Time machines, time travel and those scary clocks with hands that spin backwards are the stuff of sci-fi movies. But let me tell you, an old Danville Telephone Directory comes close.
A couple of weeks ago, I stumbled into a copy of the 1961 edition of the Danville phone book, published by Illinois Bell Telephone Company. It was $1.50 well spent.
Telephones were different in 1961. There were no cell phones, no smartphones, no voice mails, no text messages, no online phone directories … nothing. If you didn’t know a person’s phone number, you called the operator for help. Telephones were hard wired, and if the person you wanted to talk to didn’t answer, well, sorry buster, you had to try again later. Long distance calls were operator-assisted and rather rare (a three-minute call from Danville to Anchorage, Alaska cost $6.75 then). Pay phones were common; each had a communal local phone book, dog-eared and tied down with a chain or cable.
Back then, the prefix for Danville was “HIckory.” That is, the letters H and I. HI2-7347, or 442-7347, was the phone number for my Grandmother Cullen, at 5 W. Center St. Westville’s prefix was “AMherst.” That is, the letters A and M. Our home phone, at 418 Dowaitt St., Westville, was AM 7-7719, or 267-7719.
The thin little phone book has 391 pages – 122 pages for Danville and environs; 226 Yellow Pages and 43 pages for areas south of Hegeler and points west.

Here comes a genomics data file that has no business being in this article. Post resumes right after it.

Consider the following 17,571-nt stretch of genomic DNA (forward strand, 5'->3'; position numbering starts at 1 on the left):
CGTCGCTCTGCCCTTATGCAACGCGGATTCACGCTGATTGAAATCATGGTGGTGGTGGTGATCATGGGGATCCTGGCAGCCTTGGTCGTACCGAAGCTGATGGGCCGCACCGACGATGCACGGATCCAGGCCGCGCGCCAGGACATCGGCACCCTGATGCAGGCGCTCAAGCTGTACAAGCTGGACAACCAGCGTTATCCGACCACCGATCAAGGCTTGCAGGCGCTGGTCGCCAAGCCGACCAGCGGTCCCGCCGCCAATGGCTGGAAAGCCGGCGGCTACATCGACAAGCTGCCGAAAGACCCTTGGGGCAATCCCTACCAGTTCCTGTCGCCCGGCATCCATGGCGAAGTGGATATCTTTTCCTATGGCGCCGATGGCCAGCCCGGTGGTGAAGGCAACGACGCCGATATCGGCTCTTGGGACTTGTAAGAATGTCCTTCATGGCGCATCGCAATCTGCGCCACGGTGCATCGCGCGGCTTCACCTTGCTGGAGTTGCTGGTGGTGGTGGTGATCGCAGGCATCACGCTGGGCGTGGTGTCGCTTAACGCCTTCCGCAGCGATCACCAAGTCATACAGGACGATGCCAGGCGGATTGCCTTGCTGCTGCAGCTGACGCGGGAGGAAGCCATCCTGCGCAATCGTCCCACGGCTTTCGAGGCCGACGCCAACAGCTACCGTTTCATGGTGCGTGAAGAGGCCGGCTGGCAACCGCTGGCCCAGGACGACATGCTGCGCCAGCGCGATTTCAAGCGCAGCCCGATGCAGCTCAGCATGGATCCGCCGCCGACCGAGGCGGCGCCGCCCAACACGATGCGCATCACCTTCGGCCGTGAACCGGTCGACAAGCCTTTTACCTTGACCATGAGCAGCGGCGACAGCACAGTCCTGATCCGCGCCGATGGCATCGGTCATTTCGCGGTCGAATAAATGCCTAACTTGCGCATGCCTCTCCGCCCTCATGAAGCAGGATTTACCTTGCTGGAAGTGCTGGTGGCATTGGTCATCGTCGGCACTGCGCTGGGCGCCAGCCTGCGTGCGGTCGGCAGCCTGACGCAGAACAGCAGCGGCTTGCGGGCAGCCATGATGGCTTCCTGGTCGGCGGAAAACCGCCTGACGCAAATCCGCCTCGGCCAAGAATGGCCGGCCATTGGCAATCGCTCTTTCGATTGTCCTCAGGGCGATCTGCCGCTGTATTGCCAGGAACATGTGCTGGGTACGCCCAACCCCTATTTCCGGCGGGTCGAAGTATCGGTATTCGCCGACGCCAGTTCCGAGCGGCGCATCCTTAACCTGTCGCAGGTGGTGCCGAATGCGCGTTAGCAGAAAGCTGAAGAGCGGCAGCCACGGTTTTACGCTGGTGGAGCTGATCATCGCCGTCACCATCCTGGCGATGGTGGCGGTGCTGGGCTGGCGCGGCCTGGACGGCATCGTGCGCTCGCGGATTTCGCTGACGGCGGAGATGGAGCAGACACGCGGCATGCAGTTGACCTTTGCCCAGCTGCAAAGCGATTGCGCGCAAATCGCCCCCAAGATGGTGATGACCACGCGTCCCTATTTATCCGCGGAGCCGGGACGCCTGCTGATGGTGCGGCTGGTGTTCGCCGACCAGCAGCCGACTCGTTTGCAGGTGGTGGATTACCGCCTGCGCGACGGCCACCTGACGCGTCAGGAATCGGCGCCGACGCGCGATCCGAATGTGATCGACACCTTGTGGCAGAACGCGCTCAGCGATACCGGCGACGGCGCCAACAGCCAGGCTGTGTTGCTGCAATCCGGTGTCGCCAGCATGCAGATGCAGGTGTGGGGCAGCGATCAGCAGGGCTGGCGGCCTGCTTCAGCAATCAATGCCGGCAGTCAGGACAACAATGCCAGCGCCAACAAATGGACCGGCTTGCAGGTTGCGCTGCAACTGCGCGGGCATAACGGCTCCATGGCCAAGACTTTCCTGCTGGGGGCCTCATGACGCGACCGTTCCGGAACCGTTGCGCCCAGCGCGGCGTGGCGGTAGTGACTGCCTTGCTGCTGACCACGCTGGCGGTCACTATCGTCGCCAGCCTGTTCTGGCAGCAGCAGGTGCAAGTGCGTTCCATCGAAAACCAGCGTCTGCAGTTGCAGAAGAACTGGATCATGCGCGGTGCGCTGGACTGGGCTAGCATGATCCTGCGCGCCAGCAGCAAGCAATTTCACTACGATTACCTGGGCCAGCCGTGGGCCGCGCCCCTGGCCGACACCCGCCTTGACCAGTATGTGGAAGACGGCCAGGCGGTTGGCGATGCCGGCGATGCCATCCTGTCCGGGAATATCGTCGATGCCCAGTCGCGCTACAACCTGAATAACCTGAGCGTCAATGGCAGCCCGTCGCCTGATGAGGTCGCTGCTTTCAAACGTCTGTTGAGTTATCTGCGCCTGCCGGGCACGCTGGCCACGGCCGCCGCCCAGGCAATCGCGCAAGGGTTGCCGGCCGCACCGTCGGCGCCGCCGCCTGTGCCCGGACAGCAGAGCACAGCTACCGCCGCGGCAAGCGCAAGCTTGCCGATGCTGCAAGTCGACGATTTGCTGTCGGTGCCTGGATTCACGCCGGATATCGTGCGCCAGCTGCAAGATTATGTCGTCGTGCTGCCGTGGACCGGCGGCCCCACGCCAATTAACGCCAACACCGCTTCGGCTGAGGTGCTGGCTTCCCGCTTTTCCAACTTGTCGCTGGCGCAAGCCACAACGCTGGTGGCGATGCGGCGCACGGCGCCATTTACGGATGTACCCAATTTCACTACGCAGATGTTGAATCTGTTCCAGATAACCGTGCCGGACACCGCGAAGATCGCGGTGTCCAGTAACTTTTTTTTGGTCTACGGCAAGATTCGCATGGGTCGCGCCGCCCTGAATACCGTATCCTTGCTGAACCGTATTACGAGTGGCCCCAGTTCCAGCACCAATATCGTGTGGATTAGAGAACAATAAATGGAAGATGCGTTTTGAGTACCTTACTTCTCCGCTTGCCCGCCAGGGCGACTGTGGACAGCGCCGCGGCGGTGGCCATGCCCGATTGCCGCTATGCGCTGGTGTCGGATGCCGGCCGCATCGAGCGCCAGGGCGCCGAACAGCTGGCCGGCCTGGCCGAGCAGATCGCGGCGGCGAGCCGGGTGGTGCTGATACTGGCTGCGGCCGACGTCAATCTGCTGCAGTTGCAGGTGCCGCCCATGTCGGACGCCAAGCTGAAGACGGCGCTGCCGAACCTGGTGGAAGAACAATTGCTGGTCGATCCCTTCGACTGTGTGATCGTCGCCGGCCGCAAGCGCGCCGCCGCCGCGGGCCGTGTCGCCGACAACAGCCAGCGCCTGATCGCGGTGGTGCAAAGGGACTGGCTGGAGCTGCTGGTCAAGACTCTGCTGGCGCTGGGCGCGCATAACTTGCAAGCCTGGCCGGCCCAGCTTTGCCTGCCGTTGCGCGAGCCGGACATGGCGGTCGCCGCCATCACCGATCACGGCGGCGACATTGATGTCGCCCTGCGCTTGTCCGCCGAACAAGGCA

The Yellow Pages are chockful of listings and display ads for businesses, products and services I had forgotten. For instance:
• “Ambulance Service.” All the major funeral homes ran ambulances back then — Barrick & Sons, Johnson, Brown, Edmund & Dickson, Jones & Sullivan, Leek & Sons Funeral Home and Pape.
• “Amusement Parks, Arcades, Etc.” My favorite was “I & I Amusement Park Swimming Club,” on Fowler Avenue, Phone HI 6-4008. Oh, how we loved the dear old “Lion’s Eye” pool. The kids feared being exiled to “Dunce’s Corner,” so they didn’t run or dunk much.
• Wilson’s Hobby Shop, 22 W. North St., HI 2-8928, was where I spent many hours shopping for model airplanes, cars and tanks. It was jammed with every kind of art item, craft product, gag gift and decal imaginable.
• Bakeries included Price Bros., Starns Bakery, Bakery Bargains, and the late, great Arnholt Bakery, 204 W. Fairchild, Phone HI 2-0332. I still miss those Arnholt custard-center Danish rolls. The best.
• “Beauty Shops” were big business, with 59 listings, including Edna’s Beauty House, 502 Robinson St., “Open Evenings For The Working Girl.”
• Foreman Bottling Company, 511 Kimber St., Phone HI 2-0188, bottled Hires Root Beer, Choc-Ola, Canada Dry Ginger Ale, Grapette Soda and Sun-drop Cola.
• There were eight typewriter shops, 11 coal dealers, 18 hotels, 16 florists, 43 grocery stores and 69 restaurants.
Time travel! I was a 7-year-old again, without psychotherapy!